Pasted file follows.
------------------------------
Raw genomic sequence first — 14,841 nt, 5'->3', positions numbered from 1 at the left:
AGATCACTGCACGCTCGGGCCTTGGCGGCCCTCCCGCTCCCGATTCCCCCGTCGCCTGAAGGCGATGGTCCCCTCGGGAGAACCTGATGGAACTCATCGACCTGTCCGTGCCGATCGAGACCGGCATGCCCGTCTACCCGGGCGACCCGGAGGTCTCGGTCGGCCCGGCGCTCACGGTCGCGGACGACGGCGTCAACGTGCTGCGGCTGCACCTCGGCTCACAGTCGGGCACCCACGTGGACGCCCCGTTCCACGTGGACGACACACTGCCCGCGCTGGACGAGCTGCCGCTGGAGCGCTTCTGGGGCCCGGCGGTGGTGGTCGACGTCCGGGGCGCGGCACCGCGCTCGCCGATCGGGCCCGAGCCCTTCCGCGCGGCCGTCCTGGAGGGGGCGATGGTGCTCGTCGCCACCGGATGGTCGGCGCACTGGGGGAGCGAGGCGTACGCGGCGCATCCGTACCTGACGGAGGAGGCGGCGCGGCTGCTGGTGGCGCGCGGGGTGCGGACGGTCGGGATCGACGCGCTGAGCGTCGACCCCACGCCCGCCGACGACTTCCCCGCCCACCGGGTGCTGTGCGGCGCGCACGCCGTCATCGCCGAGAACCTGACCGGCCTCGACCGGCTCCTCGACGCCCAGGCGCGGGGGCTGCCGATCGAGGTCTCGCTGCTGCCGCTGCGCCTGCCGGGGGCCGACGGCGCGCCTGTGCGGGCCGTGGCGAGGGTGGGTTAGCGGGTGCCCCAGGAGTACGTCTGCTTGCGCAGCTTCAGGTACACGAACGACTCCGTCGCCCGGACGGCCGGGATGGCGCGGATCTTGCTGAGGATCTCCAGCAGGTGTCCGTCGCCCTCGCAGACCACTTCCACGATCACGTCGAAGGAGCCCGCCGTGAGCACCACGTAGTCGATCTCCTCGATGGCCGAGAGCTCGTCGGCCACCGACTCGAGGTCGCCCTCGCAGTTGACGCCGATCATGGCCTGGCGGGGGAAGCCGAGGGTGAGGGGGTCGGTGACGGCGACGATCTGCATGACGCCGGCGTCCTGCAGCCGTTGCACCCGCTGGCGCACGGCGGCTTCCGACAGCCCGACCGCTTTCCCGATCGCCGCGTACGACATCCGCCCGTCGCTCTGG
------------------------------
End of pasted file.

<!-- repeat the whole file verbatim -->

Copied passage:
Raw genomic sequence first — 14,841 nt, 5'->3', positions numbered from 1 at the left:
AGATCACTGCACGCTCGGGCCTTGGCGGCCCTCCCGCTCCCGATTCCCCCGTCGCCTGAAGGCGATGGTCCCCTCGGGAGAACCTGATGGAACTCATCGACCTGTCCGTGCCGATCGAGACCGGCATGCCCGTCTACCCGGGCGACCCGGAGGTCTCGGTCGGCCCGGCGCTCACGGTCGCGGACGACGGCGTCAACGTGCTGCGGCTGCACCTCGGCTCACAGTCGGGCACCCACGTGGACGCCCCGTTCCACGTGGACGACACACTGCCCGCGCTGGACGAGCTGCCGCTGGAGCGCTTCTGGGGCCCGGCGGTGGTGGTCGACGTCCGGGGCGCGGCACCGCGCTCGCCGATCGGGCCCGAGCCCTTCCGCGCGGCCGTCCTGGAGGGGGCGATGGTGCTCGTCGCCACCGGATGGTCGGCGCACTGGGGGAGCGAGGCGTACGCGGCGCATCCGTACCTGACGGAGGAGGCGGCGCGGCTGCTGGTGGCGCGCGGGGTGCGGACGGTCGGGATCGACGCGCTGAGCGTCGACCCCACGCCCGCCGACGACTTCCCCGCCCACCGGGTGCTGTGCGGCGCGCACGCCGTCATCGCCGAGAACCTGACCGGCCTCGACCGGCTCCTCGACGCCCAGGCGCGGGGGCTGCCGATCGAGGTCTCGCTGCTGCCGCTGCGCCTGCCGGGGGCCGACGGCGCGCCTGTGCGGGCCGTGGCGAGGGTGGGTTAGCGGGTGCCCCAGGAGTACGTCTGCTTGCGCAGCTTCAGGTACACGAACGACTCCGTCGCCCGGACGGCCGGGATGGCGCGGATCTTGCTGAGGATCTCCAGCAGGTGTCCGTCGCCCTCGCAGACCACTTCCACGATCACGTCGAAGGAGCCCGCCGTGAGCACCACGTAGTCGATCTCCTCGATGGCCGAGAGCTCGTCGGCCACCGACTCGAGGTCGCCCTCGCAGTTGACGCCGATCATGGCCTGGCGGGGGAAGCCGAGGGTGAGGGGGTCGGTGACGGCGACGATCTGCATGACGCCGGCGTCCTGCAGCCGTTGCACCCGCTGGCGCACGGCGGCTTCCGACAGCCCGACCGCTTTCCCGATCGCCGCGTACGACATCCGCCCGTCGCTCTGG